In honor of Autism Awareness Month, we spoke with Brian Catton, PharmD, who is a Medical Information Pharmacist at C3i Solutions.
Within the past few years, Brian has made strides on social media with his “Different, Not Less” campaign, where he sheds light on Autism and awareness surrounding the disorder.
Brian, thank you for taking the time to speak with us here at CRF Bracket. We were inspired by your “Different, Not Less” campaign and wanted to talk to you more in depth about it in honor of Autism Awareness Month. Can you tell us a little about yourself?
Sure! I graduated from Shenandoah University in August of 2010 with my Doctor of Pharmacy degree, and have five years of pharmacy practice experience in various settings such as home infusion, palliative care, and community clinical pharmacy. In 2011, the Pennsylvania Pharmacists Association Board of Directors nominated me as their New Practitioner Board of Director. In 2014, the New Jersey Pharmacists Association awarded me with the Distinguished Young Pharmacists Award due to my passion to advance pharmacy practice through my medical communications, continuing education presentations, and driving patient-centered healthcare forward.
In July 2015, I married my wife, Lisa. In thinking about our life together, my (at the time) work schedule would distort my time with people who matter most. As a result, the following month, I accepted a position as a Scientific Communications Manager at AlphaBioCom in King of Prussia. Following that, I switched over to the pharmaceutical call center industry, where I shared off-label, unsolicited information to healthcare professionals, documented adverse events and product complaint reports, and evaluated temperature excursions.
To say that I was able to accomplish these professional feats with high-functioning autism (HFA) is remarkable!
What made you want to pursue a career in the pharmaceutical industry?
Yeah, about that! One thing I appreciate about my parents is that they made me think early on in high school about what to do career wise. From Freshman year to the first half of my Junior year, I explored wanting to major in medicine to vocal performance to computer science to instrumental performance to architecture. Finally, I made the goal to have a final answer by the end of my Junior year. And then came Honors Chemistry. I loved it! I then knew I wanted to do something with chemistry; conveniently, there was a “Careers in Chemistry” section in the back of my textbook, with pharmacist as one of those options. I then declared that as my major.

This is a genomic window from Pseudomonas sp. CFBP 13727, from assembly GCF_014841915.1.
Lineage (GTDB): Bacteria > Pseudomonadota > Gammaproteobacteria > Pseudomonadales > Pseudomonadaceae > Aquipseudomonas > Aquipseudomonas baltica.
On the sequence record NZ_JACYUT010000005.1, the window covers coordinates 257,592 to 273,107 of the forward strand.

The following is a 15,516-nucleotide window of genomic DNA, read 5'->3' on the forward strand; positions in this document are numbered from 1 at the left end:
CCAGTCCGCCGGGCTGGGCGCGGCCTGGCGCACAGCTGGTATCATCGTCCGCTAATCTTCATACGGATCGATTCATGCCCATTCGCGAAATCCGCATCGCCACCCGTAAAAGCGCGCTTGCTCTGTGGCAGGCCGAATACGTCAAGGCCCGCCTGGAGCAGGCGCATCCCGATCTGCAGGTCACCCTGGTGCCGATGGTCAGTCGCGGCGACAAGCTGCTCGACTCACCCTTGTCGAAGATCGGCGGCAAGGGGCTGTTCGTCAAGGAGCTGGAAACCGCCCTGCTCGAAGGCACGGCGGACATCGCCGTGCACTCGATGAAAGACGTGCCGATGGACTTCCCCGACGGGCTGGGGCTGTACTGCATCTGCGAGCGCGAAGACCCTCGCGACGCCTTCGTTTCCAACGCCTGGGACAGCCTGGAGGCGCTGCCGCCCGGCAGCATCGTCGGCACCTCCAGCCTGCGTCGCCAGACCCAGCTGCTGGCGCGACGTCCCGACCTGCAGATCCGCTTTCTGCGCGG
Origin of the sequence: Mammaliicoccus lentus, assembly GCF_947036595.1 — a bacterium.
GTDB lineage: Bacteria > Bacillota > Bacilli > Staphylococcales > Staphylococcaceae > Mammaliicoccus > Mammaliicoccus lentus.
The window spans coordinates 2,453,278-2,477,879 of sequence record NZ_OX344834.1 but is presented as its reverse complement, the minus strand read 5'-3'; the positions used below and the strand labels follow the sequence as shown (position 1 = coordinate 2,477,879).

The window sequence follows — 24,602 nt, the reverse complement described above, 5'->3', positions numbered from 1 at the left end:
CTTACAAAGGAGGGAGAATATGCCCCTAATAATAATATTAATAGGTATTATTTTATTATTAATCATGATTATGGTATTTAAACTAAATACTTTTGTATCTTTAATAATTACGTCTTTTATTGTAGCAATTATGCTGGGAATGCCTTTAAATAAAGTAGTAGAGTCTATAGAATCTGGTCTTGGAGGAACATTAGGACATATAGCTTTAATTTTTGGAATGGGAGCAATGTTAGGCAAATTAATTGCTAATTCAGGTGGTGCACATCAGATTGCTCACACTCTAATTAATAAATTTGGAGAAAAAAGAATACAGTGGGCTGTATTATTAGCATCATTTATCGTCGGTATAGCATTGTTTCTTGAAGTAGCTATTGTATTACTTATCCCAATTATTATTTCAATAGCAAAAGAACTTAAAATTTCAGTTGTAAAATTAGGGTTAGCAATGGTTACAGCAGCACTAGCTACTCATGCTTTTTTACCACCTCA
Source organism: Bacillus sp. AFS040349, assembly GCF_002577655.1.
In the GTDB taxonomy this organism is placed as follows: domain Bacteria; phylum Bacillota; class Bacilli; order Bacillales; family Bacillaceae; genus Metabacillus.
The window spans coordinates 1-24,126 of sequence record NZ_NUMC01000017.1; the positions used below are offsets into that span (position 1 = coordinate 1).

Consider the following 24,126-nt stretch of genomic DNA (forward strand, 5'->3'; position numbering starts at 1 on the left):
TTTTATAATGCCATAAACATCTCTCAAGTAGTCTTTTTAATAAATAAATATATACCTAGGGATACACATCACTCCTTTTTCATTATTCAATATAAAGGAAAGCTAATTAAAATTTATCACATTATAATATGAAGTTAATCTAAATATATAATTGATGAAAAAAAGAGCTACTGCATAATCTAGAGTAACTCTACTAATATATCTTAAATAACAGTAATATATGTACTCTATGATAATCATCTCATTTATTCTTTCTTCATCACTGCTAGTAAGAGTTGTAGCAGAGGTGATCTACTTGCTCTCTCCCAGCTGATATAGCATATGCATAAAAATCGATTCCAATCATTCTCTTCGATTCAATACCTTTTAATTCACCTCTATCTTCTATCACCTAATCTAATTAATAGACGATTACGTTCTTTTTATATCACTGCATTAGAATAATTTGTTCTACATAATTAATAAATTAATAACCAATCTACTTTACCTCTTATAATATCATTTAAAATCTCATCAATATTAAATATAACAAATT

Over the summer, I met my mentor, Bill Healey, who was the then Executive Vice President of the Healthcare Institute of New Jersey. He helped me establish connections with researchers at Sanofi Aventis, and I was selected to be the student spokesperson for their inaugural life sciences career fair.
Fast forward years later, and I enjoyed learning about pharmacology and pharmacokinetics and asking the why and how questions.
Tell us more about your “Different, Not Less” campaign and what inspired you to create it?.
Funny enough, my wife took me out to see The Greatest Showman last year and the one scene/song that gripped me was This is Me. The lyrics, the context, and recently opening up with one of my closest coworkers and supervisors about my condition. This was one of those “do or die” moments. Either break out and shatter the stigma by showing that having autism means I’m #DifferentNotLess, or remain silent and be broken. Since last April, I decided to start self-advocating with #DifferentNotLess posts about autism awareness for myself AND for those on the spectrum.
How can we make Autism research more patient-centric?
That’s exactly how you do it. Ask the “how” questions. Because the Autism spectrum is broad with a complexity of speech, sensory, neurological, gastrointestinal, and mental dysfunction, there’s no “one size fits all autism mold” that people with ASD will fall under. In order to make clinical studies more “ASD centric,” you must factor in the person as a whole and find ways to make the necessary accommodations. And contrary to some opinions, most of these requests are small, simple solutions that can be made.
What sort of “how” questions?
Autism spectrum disorders (ASDs) are exactly that: a spectrum. And thankfully, with DSM-V criteria broadening the definition, people with ASD have a variety of manifestations - be it with social functioning, dietary restrictions, behavioral complications, biochemical complications. ASDs are no longer a “one size fits all” disorder. Understand what sorts of strengths/weaknesses they have; assist them with figuring out how to go around, across, or over certain barriers (eg, social skills, coping mechanisms).
Do you think further research will have an impact in the next generation?
Absolutely! While there have been advancements made, there’s still many questions left unresolved. Additionally, most of the literature I’ve reviewed have their participants as pediatric patients, but not adults. What then happens with adults with ASD? Does their condition intensify or subside? What service(s) should we make available? We need to focus more on adults with ASD instead of limiting research (as helpful as the results and conclusions are) to merely children with ASDs.
What can we do to help further awareness about Autism?
Get rid of any preconceived notion that we may get from entertainment (eg, Rain Man or the Atypical series on Netflix). Yes, we’re awkward and disruptive. We may not know how to properly speak, but we have a voice nonetheless. Please help us understand how to effectively communicate what we need. Some of us are nonverbal, so that presents its own sets of challenges. Autism awareness is more than an autism rights issue, or even a disabilities rights issue - it’s a human issue.
To learn more, please visit www.autismspeaks.com.